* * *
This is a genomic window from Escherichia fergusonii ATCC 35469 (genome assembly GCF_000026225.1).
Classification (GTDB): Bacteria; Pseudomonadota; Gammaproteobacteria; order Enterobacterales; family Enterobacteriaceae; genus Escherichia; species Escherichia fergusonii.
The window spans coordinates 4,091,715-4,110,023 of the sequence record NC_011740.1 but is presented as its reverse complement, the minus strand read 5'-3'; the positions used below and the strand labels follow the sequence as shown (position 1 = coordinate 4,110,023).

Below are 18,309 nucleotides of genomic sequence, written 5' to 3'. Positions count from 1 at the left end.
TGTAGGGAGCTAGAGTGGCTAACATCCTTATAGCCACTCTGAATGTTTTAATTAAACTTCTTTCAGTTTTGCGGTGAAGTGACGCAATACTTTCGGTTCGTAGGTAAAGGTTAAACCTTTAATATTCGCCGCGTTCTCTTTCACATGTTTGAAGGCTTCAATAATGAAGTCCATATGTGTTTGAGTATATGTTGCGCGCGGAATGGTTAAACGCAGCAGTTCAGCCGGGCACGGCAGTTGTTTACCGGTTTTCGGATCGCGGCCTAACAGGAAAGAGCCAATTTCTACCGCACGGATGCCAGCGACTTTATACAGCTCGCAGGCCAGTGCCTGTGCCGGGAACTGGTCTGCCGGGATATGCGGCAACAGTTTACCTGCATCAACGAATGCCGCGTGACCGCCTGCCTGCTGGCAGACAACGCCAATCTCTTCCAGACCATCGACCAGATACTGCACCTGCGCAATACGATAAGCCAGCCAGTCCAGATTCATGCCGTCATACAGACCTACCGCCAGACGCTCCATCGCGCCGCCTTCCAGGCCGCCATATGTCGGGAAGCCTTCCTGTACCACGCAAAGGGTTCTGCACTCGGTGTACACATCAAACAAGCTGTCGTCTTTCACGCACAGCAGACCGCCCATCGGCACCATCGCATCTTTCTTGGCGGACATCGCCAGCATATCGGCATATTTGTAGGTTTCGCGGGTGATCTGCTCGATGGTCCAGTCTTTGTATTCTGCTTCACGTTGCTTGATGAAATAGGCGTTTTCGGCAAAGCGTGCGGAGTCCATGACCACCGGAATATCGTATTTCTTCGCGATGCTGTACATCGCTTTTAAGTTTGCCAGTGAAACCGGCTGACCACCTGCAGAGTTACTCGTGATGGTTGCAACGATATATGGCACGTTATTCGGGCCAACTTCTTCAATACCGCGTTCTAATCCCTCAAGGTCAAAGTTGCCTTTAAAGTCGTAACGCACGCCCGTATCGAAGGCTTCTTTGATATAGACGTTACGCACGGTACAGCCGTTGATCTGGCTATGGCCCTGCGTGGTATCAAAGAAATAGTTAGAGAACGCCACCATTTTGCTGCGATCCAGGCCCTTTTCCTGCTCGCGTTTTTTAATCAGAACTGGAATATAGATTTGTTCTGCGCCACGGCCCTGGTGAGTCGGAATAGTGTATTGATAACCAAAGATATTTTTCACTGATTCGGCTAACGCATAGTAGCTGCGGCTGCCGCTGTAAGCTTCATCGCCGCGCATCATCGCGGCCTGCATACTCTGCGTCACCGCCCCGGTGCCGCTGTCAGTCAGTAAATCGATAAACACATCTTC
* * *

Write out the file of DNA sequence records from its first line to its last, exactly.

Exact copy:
This is a genomic window from Escherichia fergusonii ATCC 35469 (genome assembly GCF_000026225.1).
Classification (GTDB): Bacteria; Pseudomonadota; Gammaproteobacteria; order Enterobacterales; family Enterobacteriaceae; genus Escherichia; species Escherichia fergusonii.
The window spans coordinates 4,091,715-4,110,023 of the sequence record NC_011740.1 but is presented as its reverse complement, the minus strand read 5'-3'; the positions used below and the strand labels follow the sequence as shown (position 1 = coordinate 4,110,023).

Below are 18,309 nucleotides of genomic sequence, written 5' to 3'. Positions count from 1 at the left end.
TGTAGGGAGCTAGAGTGGCTAACATCCTTATAGCCACTCTGAATGTTTTAATTAAACTTCTTTCAGTTTTGCGGTGAAGTGACGCAATACTTTCGGTTCGTAGGTAAAGGTTAAACCTTTAATATTCGCCGCGTTCTCTTTCACATGTTTGAAGGCTTCAATAATGAAGTCCATATGTGTTTGAGTATATGTTGCGCGCGGAATGGTTAAACGCAGCAGTTCAGCCGGGCACGGCAGTTGTTTACCGGTTTTCGGATCGCGGCCTAACAGGAAAGAGCCAATTTCTACCGCACGGATGCCAGCGACTTTATACAGCTCGCAGGCCAGTGCCTGTGCCGGGAACTGGTCTGCCGGGATATGCGGCAACAGTTTACCTGCATCAACGAATGCCGCGTGACCGCCTGCCTGCTGGCAGACAACGCCAATCTCTTCCAGACCATCGACCAGATACTGCACCTGCGCAATACGATAAGCCAGCCAGTCCAGATTCATGCCGTCATACAGACCTACCGCCAGACGCTCCATCGCGCCGCCTTCCAGGCCGCCATATGTCGGGAAGCCTTCCTGTACCACGCAAAGGGTTCTGCACTCGGTGTACACATCAAACAAGCTGTCGTCTTTCACGCACAGCAGACCGCCCATCGGCACCATCGCATCTTTCTTGGCGGACATCGCCAGCATATCGGCATATTTGTAGGTTTCGCGGGTGATCTGCTCGATGGTCCAGTCTTTGTATTCTGCTTCACGTTGCTTGATGAAATAGGCGTTTTCGGCAAAGCGTGCGGAGTCCATGACCACCGGAATATCGTATTTCTTCGCGATGCTGTACATCGCTTTTAAGTTTGCCAGTGAAACCGGCTGACCACCTGCAGAGTTACTCGTGATGGTTGCAACGATATATGGCACGTTATTCGGGCCAACTTCTTCAATACCGCGTTCTAATCCCTCAAGGTCAAAGTTGCCTTTAAAGTCGTAACGCACGCCCGTATCGAAGGCTTCTTTGATATAGACGTTACGCACGGTACAGCCGTTGATCTGGCTATGGCCCTGCGTGGTATCAAAGAAATAGTTAGAGAACGCCACCATTTTGCTGCGATCCAGGCCCTTTTCCTGCTCGCGTTTTTTAATCAGAACTGGAATATAGATTTGTTCTGCGCCACGGCCCTGGTGAGTCGGAATAGTGTATTGATAACCAAAGATATTTTTCACTGATTCGGCTAACGCATAGTAGCTGCGGCTGCCGCTGTAAGCTTCATCGCCGCGCATCATCGCGGCCTGCATACTCTGCGTCACCGCCCCGGTGCCGCTGTCAGTCAGTAAATCGATAAACACATCTTC